HUD Issues Interim Fair Housing Guidance Pending Issuance of Final Fair Housing Assessment Tools

On January 19, HUD published interim guidance on how states should comply with the Affirmatively Furthering Fair Housing (AFFH) rule until HUD finalizes the state Assessment of Fair Housing (AFH) Tool. HUD also provided an update on its efforts to finalize the state Assessment Tool and the other assessment tools it is developing for other HUD program participants.

The AFFH final rule required state agencies to submit an AFH no later than 270 calendar days prior to the start of the program year beginning January 1, 2018, for which a new consolidated plan is due. However, it also stated that no AFH will be due before the publication of the Assessment Tool applicable to the program participant, and that HUD must provide program participants a minimum of nine months after the publication of their Assessment Tool before their AFH is due. Because HUD has not yet finalized the state Assessment Tool, it is directing states that would otherwise have an AFH due to HUD prior to nine months after it publishes the final state Assessment Tool to instead conduct an update of the state’s Analysis of Impediments (AI), as opposed to an AFH. HUD encourages states updating their AI pending the final state Assessment Tool to consider the framework set forth in the AFFH rule and draft state Assessment Tools in updating their AI.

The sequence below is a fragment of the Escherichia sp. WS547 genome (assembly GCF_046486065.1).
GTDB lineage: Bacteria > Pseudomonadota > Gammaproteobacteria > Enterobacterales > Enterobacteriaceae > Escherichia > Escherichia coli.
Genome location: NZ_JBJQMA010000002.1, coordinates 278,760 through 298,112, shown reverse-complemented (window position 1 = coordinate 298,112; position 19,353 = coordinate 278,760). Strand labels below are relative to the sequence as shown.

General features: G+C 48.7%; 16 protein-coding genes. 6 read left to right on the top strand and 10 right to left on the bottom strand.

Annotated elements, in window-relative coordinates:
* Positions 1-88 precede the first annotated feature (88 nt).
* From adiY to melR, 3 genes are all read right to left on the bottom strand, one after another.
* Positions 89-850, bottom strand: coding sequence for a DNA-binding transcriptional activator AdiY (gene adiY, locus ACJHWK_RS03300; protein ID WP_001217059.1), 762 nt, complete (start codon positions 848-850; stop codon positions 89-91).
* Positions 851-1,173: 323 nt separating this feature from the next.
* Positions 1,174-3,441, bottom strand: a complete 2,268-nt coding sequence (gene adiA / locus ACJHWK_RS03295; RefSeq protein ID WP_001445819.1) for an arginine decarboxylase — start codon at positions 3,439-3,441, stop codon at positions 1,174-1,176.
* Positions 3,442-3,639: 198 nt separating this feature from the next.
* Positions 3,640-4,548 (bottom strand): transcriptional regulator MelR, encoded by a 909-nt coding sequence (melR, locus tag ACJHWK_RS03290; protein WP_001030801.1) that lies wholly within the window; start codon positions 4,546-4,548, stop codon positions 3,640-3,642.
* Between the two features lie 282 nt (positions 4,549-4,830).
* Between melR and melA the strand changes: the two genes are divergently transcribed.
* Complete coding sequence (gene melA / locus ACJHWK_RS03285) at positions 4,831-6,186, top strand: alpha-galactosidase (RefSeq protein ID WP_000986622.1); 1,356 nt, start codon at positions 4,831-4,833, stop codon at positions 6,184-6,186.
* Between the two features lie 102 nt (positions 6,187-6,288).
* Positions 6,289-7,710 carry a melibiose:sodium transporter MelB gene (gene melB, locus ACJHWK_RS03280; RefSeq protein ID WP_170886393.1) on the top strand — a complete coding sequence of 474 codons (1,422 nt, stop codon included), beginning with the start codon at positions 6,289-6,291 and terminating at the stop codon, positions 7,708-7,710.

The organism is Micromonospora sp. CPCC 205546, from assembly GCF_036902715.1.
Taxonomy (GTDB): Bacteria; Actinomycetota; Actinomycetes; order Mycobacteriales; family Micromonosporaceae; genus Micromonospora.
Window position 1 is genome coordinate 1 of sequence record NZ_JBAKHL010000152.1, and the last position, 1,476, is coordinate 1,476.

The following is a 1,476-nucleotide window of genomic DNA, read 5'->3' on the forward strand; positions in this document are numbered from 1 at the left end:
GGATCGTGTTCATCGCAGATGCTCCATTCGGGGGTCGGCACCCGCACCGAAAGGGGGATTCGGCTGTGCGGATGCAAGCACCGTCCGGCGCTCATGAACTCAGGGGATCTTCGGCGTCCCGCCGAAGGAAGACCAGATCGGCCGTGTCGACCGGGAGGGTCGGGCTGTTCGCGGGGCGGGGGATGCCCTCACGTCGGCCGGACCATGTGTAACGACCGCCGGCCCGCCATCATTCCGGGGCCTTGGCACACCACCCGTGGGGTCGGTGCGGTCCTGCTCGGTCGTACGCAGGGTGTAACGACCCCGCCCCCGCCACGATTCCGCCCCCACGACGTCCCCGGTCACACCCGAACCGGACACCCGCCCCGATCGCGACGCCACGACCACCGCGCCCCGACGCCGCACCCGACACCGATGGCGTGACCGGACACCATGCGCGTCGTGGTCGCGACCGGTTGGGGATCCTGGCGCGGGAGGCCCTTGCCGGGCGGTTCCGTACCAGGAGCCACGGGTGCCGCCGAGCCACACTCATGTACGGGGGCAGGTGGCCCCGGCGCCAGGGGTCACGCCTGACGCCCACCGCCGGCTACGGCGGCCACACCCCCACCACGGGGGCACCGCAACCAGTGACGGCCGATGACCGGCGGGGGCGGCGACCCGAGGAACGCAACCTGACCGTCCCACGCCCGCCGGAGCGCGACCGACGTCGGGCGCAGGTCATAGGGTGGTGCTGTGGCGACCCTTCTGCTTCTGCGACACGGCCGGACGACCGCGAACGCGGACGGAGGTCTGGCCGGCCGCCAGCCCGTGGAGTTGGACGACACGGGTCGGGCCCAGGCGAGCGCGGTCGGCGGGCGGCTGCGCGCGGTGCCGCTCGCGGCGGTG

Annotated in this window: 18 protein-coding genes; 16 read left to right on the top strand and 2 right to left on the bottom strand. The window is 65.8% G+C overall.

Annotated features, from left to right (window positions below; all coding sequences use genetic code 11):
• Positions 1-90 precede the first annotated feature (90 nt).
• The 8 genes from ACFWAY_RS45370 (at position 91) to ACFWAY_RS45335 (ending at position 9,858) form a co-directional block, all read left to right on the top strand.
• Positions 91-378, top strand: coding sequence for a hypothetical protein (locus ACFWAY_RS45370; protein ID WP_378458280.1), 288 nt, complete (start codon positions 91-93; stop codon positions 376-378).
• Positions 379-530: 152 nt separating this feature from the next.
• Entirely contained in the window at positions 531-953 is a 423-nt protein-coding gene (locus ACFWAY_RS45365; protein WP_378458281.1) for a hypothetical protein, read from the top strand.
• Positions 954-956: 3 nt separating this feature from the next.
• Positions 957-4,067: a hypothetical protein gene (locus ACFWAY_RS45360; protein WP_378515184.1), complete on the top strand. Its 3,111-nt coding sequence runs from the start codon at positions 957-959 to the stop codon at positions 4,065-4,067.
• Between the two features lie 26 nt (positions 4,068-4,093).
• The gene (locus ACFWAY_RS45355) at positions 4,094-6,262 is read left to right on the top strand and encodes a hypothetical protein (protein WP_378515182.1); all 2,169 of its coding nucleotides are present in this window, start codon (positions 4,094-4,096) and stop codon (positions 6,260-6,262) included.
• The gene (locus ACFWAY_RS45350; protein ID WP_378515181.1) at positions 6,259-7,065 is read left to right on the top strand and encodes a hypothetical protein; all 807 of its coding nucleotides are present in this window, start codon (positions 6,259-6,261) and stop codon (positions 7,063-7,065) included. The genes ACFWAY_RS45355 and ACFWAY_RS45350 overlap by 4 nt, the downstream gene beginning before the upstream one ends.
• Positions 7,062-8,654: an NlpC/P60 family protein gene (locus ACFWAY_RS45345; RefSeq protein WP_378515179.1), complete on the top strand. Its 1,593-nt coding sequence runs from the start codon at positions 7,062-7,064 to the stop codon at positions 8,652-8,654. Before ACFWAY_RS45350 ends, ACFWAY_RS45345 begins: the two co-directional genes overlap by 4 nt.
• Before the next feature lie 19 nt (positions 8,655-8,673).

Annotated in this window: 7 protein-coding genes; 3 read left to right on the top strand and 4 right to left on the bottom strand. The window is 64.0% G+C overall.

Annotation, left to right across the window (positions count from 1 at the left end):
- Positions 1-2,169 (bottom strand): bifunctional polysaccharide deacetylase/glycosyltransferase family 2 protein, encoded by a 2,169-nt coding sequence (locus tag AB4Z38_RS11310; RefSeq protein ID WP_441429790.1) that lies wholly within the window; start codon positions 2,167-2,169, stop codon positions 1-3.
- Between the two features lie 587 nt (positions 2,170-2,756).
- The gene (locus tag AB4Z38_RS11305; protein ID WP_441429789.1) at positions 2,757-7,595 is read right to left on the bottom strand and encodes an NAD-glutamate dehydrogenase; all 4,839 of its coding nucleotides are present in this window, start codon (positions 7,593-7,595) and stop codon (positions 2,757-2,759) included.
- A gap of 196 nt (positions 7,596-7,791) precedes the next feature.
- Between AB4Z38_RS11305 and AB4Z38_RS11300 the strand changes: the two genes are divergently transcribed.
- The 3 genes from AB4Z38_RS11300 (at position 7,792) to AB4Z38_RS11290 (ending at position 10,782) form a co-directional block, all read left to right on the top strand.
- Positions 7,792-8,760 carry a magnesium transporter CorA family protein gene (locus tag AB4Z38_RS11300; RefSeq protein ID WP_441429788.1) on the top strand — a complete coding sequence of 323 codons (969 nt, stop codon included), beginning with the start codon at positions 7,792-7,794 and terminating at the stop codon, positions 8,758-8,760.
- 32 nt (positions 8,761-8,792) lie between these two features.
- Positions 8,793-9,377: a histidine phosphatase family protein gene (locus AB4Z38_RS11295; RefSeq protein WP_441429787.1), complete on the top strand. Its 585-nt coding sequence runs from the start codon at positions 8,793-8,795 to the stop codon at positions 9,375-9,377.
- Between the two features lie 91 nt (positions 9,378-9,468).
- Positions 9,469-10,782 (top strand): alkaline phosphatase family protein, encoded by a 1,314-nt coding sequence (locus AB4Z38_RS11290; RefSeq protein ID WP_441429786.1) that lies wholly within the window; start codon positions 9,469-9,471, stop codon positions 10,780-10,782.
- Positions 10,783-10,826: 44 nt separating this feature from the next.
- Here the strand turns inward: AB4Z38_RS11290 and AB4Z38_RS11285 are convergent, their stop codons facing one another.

HUD published the most recent draft of the state Assessment Tool for comment on September 28, 2016. NCSHA and other interested parties provided comments on the draft the following month. HUD intends to consider the comments it received in the development of a new draft of the state Assessment Tool, on which it also will solicit comments. Upon the publication of the upcoming draft state Assessment Tool, HUD also intends to issue a draft Data and Mapping Tool (AFFH-T) for comment. It will then finalize and publish both the final state Assessment Tool and the Final AFFH-T.

The interim guidance HUD published also provides direction on how states can collaborate with local governments and public housing agencies.

For more information, contact NCSHA’s Jennifer Schwartz.

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